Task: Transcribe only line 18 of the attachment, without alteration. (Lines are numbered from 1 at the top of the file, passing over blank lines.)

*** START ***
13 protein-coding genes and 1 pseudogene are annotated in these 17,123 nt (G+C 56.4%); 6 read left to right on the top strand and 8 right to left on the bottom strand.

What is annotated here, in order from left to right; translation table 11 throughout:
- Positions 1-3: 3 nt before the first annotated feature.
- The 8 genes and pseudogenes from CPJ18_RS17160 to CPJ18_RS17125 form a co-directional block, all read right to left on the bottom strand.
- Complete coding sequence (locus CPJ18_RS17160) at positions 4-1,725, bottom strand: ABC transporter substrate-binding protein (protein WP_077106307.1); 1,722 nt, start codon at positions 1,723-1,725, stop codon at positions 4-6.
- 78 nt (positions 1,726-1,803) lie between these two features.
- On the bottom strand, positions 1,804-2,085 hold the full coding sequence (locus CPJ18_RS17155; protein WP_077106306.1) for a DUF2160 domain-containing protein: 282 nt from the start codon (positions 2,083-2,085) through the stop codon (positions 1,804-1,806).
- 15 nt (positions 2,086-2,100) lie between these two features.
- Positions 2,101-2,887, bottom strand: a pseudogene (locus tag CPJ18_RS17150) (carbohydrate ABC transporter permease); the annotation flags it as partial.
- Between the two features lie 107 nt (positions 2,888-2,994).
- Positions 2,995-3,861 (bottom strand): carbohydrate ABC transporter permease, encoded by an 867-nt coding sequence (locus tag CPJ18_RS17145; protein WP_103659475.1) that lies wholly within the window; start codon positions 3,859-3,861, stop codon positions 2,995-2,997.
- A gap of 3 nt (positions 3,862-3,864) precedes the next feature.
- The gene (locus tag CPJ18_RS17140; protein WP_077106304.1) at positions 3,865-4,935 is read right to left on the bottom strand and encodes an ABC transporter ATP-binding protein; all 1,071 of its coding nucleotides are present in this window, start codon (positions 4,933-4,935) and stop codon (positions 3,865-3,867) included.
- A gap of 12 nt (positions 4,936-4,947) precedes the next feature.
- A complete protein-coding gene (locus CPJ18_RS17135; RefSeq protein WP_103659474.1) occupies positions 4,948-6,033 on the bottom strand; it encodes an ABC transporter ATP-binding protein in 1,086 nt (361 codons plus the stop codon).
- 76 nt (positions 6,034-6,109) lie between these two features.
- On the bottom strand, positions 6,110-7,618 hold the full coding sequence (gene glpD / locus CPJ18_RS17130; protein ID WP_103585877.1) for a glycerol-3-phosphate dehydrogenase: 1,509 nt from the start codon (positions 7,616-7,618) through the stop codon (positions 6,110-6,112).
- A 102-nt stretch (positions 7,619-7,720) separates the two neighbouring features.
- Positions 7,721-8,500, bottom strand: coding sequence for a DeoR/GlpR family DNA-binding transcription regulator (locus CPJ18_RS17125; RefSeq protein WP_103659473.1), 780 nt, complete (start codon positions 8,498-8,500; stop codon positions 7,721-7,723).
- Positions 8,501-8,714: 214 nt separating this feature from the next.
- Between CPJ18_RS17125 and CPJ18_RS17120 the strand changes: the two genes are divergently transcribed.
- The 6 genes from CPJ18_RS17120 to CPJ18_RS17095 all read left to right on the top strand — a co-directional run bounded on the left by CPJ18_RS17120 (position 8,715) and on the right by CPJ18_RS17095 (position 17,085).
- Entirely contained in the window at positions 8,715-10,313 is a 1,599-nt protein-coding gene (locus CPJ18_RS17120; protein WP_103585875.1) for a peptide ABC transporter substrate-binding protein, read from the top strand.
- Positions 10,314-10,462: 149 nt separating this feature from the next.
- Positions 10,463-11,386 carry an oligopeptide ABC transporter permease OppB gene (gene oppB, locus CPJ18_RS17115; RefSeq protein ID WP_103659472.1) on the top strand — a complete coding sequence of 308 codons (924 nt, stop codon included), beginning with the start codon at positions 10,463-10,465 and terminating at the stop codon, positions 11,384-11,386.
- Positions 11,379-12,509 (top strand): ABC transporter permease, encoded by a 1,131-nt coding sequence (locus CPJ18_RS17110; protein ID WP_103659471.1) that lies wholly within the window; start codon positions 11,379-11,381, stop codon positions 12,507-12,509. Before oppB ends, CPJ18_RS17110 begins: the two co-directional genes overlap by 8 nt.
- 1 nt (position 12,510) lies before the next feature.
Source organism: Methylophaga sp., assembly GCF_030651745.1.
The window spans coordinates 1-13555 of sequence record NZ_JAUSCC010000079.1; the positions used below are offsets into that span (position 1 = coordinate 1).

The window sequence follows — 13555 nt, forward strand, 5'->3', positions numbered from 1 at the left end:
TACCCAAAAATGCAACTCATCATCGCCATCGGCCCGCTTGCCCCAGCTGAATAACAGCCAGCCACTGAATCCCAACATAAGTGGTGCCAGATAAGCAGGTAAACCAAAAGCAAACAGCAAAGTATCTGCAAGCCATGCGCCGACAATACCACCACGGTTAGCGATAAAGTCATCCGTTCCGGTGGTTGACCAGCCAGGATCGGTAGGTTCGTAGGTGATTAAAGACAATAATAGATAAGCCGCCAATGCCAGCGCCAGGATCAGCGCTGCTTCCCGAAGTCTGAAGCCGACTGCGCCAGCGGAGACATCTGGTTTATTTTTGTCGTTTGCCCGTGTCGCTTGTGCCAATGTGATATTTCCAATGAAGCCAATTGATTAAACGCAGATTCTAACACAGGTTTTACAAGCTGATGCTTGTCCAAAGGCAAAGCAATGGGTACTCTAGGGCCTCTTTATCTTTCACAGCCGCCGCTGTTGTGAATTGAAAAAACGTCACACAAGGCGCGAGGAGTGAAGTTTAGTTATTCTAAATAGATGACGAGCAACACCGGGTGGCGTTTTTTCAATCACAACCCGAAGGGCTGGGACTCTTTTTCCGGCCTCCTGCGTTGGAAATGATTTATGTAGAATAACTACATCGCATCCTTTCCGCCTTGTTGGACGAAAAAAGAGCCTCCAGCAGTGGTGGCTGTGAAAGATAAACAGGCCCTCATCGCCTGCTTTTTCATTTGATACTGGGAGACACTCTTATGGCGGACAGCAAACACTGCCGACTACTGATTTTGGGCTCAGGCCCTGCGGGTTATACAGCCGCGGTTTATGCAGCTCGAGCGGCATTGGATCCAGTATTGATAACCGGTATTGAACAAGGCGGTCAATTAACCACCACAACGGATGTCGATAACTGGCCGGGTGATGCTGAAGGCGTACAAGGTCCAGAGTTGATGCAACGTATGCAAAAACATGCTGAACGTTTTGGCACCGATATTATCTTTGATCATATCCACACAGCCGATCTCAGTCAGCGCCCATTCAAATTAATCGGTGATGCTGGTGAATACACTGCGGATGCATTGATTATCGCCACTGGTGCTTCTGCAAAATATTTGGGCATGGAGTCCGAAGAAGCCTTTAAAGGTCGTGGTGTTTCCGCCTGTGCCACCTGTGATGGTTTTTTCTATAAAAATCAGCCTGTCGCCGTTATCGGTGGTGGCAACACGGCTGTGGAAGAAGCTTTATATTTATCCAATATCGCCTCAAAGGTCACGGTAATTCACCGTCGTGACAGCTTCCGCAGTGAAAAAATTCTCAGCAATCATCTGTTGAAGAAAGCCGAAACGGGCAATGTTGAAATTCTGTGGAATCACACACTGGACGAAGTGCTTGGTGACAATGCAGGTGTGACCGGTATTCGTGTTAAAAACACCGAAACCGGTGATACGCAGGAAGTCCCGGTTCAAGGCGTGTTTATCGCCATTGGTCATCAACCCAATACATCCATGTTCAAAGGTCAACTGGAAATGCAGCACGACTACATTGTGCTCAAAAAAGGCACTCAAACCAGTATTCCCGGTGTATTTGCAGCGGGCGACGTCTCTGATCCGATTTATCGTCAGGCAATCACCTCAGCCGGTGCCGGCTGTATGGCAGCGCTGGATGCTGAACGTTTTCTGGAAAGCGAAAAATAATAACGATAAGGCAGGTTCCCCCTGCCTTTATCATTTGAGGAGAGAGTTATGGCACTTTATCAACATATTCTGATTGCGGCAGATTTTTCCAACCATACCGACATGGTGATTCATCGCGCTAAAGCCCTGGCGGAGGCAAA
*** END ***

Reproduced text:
- A 102-nt stretch (positions 7,619-7,720) separates the two neighbouring features.